Germany is no longer operating additional checks for those arriving by land or air. According to the authorities, travellers are no longer required to provide any additional information than they would prior to the COVID-19 outbreak.

Countries not included within the above list must adhere to EU guidelines and restrictions.


Greece continues to adhere to EU border requirements, thus meaning all British nationals are allowed to enter.

According to the Greek restrictions however, all travellers must complete a Passenger Locator form at least 24 hours before their arrival. Failure to do so will result in you being turned away from the border and could result in a €500 fine.

You may be required to undergo testing for coronavirus, however this is not the case for all passengers. If you test negative, you will not be required to self-isolate.


Italy became exempt from the UK’s travel restrictions on the 4th July. If you are entering from an approved country you do not need to complete any additional paperwork.

However, if you have travelled to a restricted country within fourteen days or are not from the country on the list you will need to complete a ‘self-declaration form for travel’ form.

You will be asked to self-isolate for fourteen days should any of the aforementioned factors apply to your travel.

The Netherlands

Entry to the Netherlands has been allowed since the 1st​ July. However, a non-essential travel ban still applies to non-listed countries. This ban is not applicable to UK and EU nationals. UK citizens are no longer required to self-isolate for fourteen days.

However, in order to enter the country, you must be in possession of a completed health screening form at the border.

You may be denied access into the country should you be displaying COVID-19 symptoms.


On 15th July, Norway listed its travel ban for EU/EEA countries - which includes the UK - until the end of the year. UK residents currently residing within the country do not need to self-isolate. However, if you are a resident of a high-risk country you are required to self-quarantine for ten days.

A full list of countries which face travel restrictions can be found​ in the Infection control advice for travel and entry quarantine for COVID-19 advice. The list is reviewed every ten days.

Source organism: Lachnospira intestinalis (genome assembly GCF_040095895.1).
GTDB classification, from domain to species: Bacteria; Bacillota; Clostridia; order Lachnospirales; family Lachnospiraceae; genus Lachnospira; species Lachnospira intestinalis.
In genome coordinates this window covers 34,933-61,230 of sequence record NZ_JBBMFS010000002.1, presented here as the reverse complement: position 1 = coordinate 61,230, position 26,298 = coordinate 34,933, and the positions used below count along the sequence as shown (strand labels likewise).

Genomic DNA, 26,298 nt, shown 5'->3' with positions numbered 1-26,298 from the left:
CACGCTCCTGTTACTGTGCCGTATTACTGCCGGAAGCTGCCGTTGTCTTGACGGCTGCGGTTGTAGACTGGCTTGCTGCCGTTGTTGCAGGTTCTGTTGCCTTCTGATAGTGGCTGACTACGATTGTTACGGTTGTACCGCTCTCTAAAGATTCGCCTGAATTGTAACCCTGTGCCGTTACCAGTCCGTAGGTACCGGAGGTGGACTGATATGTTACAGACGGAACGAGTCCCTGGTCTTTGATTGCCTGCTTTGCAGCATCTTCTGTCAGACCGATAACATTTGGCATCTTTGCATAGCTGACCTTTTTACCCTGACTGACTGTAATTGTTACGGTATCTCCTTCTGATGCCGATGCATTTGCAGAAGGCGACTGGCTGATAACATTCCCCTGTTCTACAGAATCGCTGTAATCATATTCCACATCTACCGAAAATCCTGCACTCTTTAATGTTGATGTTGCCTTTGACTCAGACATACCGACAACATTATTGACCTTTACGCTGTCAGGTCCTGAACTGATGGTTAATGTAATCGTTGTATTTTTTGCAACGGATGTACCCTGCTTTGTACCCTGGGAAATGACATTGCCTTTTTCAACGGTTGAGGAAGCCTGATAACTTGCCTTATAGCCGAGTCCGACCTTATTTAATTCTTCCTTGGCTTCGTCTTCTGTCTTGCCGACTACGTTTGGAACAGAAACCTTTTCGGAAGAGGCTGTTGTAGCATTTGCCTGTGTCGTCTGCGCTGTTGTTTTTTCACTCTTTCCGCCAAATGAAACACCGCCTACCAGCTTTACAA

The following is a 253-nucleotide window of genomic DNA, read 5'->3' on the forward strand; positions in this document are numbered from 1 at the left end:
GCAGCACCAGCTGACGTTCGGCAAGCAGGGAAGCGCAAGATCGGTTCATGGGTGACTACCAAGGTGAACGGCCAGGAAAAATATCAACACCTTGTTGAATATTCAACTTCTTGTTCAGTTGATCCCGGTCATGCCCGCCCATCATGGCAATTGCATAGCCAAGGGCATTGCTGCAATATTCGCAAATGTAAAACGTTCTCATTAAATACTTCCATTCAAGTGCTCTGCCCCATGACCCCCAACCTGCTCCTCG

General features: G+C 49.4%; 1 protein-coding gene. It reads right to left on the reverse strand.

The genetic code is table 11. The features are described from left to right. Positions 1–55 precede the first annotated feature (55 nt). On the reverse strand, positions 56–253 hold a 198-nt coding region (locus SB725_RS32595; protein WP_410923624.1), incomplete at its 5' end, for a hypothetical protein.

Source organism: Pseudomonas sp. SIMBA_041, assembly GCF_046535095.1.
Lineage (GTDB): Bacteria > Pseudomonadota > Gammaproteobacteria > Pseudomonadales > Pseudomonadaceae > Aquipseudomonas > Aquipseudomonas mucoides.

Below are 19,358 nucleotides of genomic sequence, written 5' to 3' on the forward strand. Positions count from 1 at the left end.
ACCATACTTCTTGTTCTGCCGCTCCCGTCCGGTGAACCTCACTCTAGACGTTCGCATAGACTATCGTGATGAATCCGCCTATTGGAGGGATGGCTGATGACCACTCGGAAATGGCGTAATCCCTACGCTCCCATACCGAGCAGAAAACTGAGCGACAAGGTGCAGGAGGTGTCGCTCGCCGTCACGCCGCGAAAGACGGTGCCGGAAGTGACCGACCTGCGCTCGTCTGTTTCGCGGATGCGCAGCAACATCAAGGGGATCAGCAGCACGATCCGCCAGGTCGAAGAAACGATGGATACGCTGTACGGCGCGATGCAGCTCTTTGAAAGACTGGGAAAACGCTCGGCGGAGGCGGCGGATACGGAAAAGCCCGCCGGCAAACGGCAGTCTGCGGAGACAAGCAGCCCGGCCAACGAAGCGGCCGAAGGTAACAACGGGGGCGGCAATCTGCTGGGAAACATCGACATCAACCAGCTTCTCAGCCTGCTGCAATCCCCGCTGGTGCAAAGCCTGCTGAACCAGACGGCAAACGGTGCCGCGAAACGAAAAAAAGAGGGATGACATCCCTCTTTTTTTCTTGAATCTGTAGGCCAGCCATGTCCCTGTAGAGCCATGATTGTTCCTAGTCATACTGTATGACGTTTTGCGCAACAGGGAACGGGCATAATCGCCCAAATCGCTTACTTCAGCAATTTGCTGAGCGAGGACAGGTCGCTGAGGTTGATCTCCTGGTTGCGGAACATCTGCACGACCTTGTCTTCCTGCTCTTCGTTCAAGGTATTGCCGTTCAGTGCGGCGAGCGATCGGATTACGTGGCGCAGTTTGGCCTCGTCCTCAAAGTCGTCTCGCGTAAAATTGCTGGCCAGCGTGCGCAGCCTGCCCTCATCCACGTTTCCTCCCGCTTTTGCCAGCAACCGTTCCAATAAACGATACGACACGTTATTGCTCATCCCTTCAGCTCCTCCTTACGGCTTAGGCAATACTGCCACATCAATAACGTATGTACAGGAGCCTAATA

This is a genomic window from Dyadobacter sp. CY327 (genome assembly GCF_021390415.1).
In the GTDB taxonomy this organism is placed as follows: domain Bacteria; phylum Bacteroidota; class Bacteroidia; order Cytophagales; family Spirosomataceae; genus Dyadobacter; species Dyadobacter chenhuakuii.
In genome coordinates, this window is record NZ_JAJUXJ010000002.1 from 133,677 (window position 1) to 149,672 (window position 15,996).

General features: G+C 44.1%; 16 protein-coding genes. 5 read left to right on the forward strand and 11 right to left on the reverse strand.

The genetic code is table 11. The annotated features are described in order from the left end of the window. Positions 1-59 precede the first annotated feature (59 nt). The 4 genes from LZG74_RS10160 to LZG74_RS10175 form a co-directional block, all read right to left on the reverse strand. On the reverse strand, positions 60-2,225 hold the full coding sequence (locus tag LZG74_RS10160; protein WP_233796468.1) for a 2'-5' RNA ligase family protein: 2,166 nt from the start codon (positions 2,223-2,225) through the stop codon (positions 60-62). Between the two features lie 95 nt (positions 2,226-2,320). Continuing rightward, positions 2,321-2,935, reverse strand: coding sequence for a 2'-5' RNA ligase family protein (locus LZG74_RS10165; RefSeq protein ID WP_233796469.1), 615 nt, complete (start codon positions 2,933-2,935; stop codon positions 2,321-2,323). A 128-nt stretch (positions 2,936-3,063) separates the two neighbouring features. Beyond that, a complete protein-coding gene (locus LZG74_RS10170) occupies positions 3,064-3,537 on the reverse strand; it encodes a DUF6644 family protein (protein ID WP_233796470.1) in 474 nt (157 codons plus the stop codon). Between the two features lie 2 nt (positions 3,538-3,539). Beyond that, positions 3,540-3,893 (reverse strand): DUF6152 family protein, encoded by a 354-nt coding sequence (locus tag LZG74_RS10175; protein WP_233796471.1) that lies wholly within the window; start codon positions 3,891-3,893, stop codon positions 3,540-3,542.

If you are arriving in Norway to work, you must bring a copy of your work contract. This includes deliveries/commercial drivers. Workers must follow the adequate isolation requirements.


If you are arriving from the UK, EU or EFTA country, you are allowed to travel to Poland without having to self-isolate. If you are travelling from non-EU countries, this is not the case and you must quarantine for fourteen days. This does not include freight drivers, cabin crew, train workers, agricultural workers, students or school pupils. Members of the consulate and their families are also exempt.

You do not need to provide any additional information upon your arrival at this current time should you be from one of the aforementioned countries.

Checks remain in place for all countries not within the EU, including Russia, Ukraine and Belarus. However, this list is subject to change.


Travel to and from Russia is still heavily restricted. You will not be granted access unless the travel is viewed as essential.

In order to be allowed access into the country, all individuals should present a medical certificate confirming you have tested negative for COVID-19 on a Polymerase Chain Reaction (PCR) which should not have been conducted more than three days before arrival.

Alternatively, you can provide a medical certificate confirming you have tested positive for antibodies of the virus (meaning you have already been infected and recovered, therefore, you don’t pose a risk). If you fail to provide either of the aforementioned, you will be required to take a PCR test (at your own expense) whilst self-isolating for three days until the results come back. If you meet the requirements, you will not be required to self-isolate.


The FCO re-imposed a ban on non-essential travel on the 27th July. This includes the Balearic and Canary Islands due to their recent statistics of COVID-19.

Travellers entering the Spain must provide confirmation that their entry into the country is ‘essential’. This can be a copy of your work permit or a signed letter from your employer.

You will not be required to self-isolate upon your arrival in the country, however, upon your return to the UK you must quarantine for 14 days. In order to be granted access to the country, you must provide the Spanish Ministry a Passenger Information form detailing your contact information and any recent exposure to the virus. Failure to do so will result in you being denied access from the country.

Additionally, upon your arrival at the border you must also provide a temperature check and undergo a visual health assessment. Anyone who presents symptoms or fails to provide one of the above requirements will be seen by a health professional at their own cost.

Have you travelled to Europe recently? What was your experience like? Let us know

04 August 2020